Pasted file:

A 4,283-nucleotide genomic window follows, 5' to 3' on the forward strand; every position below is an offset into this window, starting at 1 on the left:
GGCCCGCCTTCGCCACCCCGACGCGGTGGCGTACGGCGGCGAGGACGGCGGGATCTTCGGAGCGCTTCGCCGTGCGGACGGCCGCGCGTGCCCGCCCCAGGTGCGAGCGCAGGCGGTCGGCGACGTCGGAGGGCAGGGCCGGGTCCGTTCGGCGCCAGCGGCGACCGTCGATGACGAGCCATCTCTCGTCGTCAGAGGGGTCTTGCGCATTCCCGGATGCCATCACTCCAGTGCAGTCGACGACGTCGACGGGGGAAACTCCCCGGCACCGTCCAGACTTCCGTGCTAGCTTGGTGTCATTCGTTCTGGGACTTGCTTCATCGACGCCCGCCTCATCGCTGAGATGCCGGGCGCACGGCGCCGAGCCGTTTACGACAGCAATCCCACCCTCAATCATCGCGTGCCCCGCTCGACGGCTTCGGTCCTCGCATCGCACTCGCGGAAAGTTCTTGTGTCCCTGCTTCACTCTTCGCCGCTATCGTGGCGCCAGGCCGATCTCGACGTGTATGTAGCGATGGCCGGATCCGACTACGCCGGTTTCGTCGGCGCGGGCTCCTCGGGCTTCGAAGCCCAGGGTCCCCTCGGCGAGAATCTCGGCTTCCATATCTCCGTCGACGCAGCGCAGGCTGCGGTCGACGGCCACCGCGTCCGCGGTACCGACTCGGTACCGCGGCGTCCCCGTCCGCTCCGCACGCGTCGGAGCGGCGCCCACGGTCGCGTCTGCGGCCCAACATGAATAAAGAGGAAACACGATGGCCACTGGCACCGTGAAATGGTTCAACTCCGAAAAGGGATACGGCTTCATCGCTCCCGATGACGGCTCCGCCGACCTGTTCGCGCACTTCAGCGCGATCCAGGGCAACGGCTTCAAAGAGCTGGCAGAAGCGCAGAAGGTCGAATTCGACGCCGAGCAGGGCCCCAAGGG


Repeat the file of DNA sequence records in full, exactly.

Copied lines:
A 4,283-nucleotide genomic window follows, 5' to 3' on the forward strand; every position below is an offset into this window, starting at 1 on the left:
GGCCCGCCTTCGCCACCCCGACGCGGTGGCGTACGGCGGCGAGGACGGCGGGATCTTCGGAGCGCTTCGCCGTGCGGACGGCCGCGCGTGCCCGCCCCAGGTGCGAGCGCAGGCGGTCGGCGACGTCGGAGGGCAGGGCCGGGTCCGTTCGGCGCCAGCGGCGACCGTCGATGACGAGCCATCTCTCGTCGTCAGAGGGGTCTTGCGCATTCCCGGATGCCATCACTCCAGTGCAGTCGACGACGTCGACGGGGGAAACTCCCCGGCACCGTCCAGACTTCCGTGCTAGCTTGGTGTCATTCGTTCTGGGACTTGCTTCATCGACGCCCGCCTCATCGCTGAGATGCCGGGCGCACGGCGCCGAGCCGTTTACGACAGCAATCCCACCCTCAATCATCGCGTGCCCCGCTCGACGGCTTCGGTCCTCGCATCGCACTCGCGGAAAGTTCTTGTGTCCCTGCTTCACTCTTCGCCGCTATCGTGGCGCCAGGCCGATCTCGACGTGTATGTAGCGATGGCCGGATCCGACTACGCCGGTTTCGTCGGCGCGGGCTCCTCGGGCTTCGAAGCCCAGGGTCCCCTCGGCGAGAATCTCGGCTTCCATATCTCCGTCGACGCAGCGCAGGCTGCGGTCGACGGCCACCGCGTCCGCGGTACCGACTCGGTACCGCGGCGTCCCCGTCCGCTCCGCACGCGTCGGAGCGGCGCCCACGGTCGCGTCTGCGGCCCAACATGAATAAAGAGGAAACACGATGGCCACTGGCACCGTGAAATGGTTCAACTCCGAAAAGGGATACGGCTTCATCGCTCCCGATGACGGCTCCGCCGACCTGTTCGCGCACTTCAGCGCGATCCAGGGCAACGGCTTCAAAGAGCTGGCAGAAGCGCAGAAGGTCGAATTCGACGCCGAGCAGGGCCCCAAGGG